Beal Sport Ropes

Belaying with the thin Beal Joker 9.1mm, 134 kb
Belaying with the thin Beal Joker 9.1mm
© Jack Geldard / UKC

Beal Top Gun 10.5mm, 175 kb
Beal Top Gun 10.5mm
© Jack Geldard / UKC
Two ropes. One route. One day. Four arms. Eleven falls. One power scream. Two cold bacon sandwiches. One successful redpoint. Innumerable smiles. Two cold beers. Get in! :-)

I've been testing two ropes from Beal, the Top Gun II 10.5mm and the Joker 9.1mm. I have used them both for sport climbing and I have also paired the Joker up with a normal half rope for trad climbing.

I'm reviewing them both together as, although they are both single ropes, they are quite different and are suitable for different purposes and comparing the two products gives a good indication of their individual strengths and weaknesses.

Basically, one is a 'fat rope' the other is a 'thin rope'. Fat ropes are, in general, easier to belay with, tougher, more wear resistant and longer lasting. Thin ropes are lighter but not as hard wearing. This specific thin rope is designed so it can also be used as one of a pair of half ropes, meaning you don't have to buy a pair of ropes for trad climbing, you can just buy one... result!

Both ropes came in a free rope-bag (pictured right). This was okay for free, but I found the rope mat a little small and the bag to be not that useful. I quickly swapped to my own larger and more usable rope-bag (pictured below). For those on a tight budget a free rope-bag is not to be sniffed at though!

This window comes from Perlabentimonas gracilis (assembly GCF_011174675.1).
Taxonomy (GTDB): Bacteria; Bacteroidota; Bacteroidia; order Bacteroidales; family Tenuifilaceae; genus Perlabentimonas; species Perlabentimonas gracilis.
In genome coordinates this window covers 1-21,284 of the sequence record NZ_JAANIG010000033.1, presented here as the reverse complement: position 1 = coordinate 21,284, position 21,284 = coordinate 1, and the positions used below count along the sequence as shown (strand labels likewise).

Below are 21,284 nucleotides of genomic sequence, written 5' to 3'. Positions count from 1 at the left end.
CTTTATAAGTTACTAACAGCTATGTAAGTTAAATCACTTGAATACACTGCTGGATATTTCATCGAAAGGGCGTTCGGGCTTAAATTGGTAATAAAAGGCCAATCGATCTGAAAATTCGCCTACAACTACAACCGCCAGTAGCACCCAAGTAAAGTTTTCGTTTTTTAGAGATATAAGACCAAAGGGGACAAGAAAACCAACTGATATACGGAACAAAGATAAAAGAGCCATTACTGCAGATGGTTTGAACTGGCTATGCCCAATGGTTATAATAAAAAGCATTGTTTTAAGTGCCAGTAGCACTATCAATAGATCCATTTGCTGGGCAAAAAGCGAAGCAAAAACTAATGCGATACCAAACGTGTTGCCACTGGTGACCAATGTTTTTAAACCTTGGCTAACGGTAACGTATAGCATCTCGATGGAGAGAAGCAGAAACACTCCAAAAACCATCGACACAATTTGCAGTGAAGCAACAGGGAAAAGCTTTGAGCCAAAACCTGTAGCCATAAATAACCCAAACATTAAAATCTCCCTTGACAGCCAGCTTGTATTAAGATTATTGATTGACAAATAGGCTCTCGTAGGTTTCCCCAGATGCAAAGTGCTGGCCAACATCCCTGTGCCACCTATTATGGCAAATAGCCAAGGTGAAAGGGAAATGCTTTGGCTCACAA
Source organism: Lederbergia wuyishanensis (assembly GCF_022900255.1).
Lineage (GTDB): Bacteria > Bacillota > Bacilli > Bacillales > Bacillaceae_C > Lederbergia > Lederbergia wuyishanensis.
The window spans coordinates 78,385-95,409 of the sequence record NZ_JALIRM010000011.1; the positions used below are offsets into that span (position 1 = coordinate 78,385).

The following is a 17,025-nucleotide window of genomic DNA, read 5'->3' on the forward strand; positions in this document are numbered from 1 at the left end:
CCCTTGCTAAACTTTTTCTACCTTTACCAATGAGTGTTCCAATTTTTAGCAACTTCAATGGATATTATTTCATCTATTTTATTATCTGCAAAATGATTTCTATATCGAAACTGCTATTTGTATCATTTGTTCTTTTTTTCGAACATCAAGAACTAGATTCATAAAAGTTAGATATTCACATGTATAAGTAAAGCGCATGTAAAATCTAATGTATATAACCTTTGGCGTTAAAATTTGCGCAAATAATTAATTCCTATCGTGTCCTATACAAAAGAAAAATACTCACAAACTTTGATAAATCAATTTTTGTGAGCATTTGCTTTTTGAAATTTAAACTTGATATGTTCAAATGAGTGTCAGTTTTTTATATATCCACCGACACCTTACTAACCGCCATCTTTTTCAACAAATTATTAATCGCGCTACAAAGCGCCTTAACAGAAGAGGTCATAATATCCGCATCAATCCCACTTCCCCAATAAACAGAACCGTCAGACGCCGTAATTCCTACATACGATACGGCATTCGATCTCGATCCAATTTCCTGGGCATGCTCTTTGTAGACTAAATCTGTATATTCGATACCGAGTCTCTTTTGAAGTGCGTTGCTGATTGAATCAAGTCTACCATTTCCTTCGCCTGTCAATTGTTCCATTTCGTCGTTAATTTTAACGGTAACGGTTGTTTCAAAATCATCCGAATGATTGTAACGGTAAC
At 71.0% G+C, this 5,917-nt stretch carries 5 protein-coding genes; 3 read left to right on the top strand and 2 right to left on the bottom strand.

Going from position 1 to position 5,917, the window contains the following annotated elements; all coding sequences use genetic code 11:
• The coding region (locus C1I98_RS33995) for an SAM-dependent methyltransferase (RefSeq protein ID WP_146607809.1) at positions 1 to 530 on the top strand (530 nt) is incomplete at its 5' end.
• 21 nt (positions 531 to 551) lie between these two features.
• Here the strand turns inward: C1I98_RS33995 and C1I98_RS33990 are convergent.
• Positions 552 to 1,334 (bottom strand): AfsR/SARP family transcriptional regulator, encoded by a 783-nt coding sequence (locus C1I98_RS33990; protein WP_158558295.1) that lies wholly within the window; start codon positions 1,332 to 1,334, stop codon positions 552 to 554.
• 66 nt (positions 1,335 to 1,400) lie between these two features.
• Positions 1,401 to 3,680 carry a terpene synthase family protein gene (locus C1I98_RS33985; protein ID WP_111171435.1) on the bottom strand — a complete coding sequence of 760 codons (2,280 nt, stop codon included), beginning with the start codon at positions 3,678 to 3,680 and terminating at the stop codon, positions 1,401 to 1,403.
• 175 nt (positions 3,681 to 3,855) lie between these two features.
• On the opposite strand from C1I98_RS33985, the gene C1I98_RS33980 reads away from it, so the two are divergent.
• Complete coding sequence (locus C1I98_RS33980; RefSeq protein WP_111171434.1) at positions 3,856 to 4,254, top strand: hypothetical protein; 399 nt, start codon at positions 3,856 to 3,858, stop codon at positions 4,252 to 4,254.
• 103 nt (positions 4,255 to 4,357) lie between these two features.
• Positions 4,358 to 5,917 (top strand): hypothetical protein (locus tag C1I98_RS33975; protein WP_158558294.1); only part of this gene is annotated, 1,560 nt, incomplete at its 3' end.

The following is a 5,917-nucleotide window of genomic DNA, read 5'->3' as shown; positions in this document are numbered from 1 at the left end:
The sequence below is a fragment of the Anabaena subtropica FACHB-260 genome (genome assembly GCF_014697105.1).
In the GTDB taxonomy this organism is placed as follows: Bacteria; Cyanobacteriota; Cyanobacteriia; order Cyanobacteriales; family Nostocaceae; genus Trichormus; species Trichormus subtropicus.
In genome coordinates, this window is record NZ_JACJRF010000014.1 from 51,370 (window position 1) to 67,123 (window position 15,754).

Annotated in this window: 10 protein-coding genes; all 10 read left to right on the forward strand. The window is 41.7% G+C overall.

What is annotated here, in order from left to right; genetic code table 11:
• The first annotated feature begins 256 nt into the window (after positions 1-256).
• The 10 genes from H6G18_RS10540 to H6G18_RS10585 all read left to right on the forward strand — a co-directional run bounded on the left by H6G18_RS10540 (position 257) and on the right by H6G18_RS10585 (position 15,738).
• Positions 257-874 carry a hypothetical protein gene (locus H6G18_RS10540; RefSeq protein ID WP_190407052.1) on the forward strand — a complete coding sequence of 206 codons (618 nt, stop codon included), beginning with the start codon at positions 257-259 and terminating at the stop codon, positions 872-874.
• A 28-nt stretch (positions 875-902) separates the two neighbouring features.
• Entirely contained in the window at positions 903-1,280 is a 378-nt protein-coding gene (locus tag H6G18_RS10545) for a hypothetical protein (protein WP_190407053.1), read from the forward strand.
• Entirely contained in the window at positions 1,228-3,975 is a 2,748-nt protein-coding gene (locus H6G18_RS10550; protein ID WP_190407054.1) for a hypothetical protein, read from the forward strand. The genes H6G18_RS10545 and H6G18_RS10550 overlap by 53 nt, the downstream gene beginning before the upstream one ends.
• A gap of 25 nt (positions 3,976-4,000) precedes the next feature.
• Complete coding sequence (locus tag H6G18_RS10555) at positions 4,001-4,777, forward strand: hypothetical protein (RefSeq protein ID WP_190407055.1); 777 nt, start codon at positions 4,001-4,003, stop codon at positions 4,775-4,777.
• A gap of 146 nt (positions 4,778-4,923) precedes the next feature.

Beal Joker 9.1mm, 187 kb
Beal Joker 9.1mm
© Jack Geldard / UKC

Jim 'Big Guns' McCormack climbing on the Beal Top Gun 10.5mm at LPT, North Wales, 153 kb
Jim 'Big Guns' McCormack climbing on the Beal Top Gun 10.5mm at LPT, North Wales
© Jack Geldard / UKC

Comparative Statistics:

Top Gun 10.5mm Joker 9.1mm
Impact Force: 7.4kn Impact Force (as a single rope): 8.2kn
Number of falls: 11 Number of falls: 5
Sheath percentage: 40% Sheath percentage: 35%
Weight per metre: 68g Weight per metre: 53g

Beal's explanation of sheath percentage:

The durability of a rope depends above all on the way it is used, but also on numerous technical factors : The quality of yarn used ; the compactness of the rope ; its suppleness ; the braiding of the filaments of the sheath ; their twist ; their number ; the number of braids. One other factor plays a particularly important role : the thickness of the sheath [Sheath percentage]”

What I didn't understand was how in the above table, a thinner rope has a higher impact force rating than a fatter rope. Surely thin ropes are more stretchy? I asked Lyon Equipment for their answer to this:

"It's not correct to compare just diameters, ropes are not all made the same way.

Firstly skinny ropes, like all ropes, can be and are engineered to different parameters for the user benefit, so yes a single half rope such as an 8.1mm ice line has a greater elongation than the Joker, but it is not possible to compare directly elongation or as you say 'stretch' to impact force absorption - there is some correlation but it's not direct in all cases. Ropes are getting very clever now and more so in the future.

The Joker, Stinger and Booster have 8.2, 8.2 and 7.3 respectively as impact force figures with 80 kilo test mass.

Secondly it has to be born in mind that at 9.1 the Joker is engineered to the various single, double and twin standards, (the mass is different on the tests 80 compared to 55). In order to have that amazing performance the rope construction was fine tuned and engineered to achieve that, it is maybe interesting to compare the Joker at 55 kilo test mass to Verdon 9mm with the same test mass thus we get 6 and 5.3."

The test